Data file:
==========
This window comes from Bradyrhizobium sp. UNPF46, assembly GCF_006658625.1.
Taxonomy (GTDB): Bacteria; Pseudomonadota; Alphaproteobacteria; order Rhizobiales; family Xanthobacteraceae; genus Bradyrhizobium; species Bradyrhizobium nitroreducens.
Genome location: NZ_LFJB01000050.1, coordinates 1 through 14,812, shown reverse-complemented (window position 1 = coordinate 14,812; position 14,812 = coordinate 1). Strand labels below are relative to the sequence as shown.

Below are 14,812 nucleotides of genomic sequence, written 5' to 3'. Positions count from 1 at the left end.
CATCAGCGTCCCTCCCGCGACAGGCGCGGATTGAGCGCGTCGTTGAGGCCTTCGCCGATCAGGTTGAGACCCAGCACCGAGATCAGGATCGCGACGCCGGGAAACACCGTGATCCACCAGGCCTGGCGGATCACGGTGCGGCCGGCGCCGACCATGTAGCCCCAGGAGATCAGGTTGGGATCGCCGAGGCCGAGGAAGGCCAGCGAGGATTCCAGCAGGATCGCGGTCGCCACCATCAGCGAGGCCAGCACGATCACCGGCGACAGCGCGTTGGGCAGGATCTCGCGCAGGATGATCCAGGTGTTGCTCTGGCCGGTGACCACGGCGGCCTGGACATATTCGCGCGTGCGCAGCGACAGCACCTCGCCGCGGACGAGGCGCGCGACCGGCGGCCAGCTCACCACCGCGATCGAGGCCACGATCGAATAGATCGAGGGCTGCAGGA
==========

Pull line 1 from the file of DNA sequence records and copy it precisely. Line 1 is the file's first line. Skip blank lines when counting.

This window comes from Bradyrhizobium sp. UNPF46, assembly GCF_006658625.1.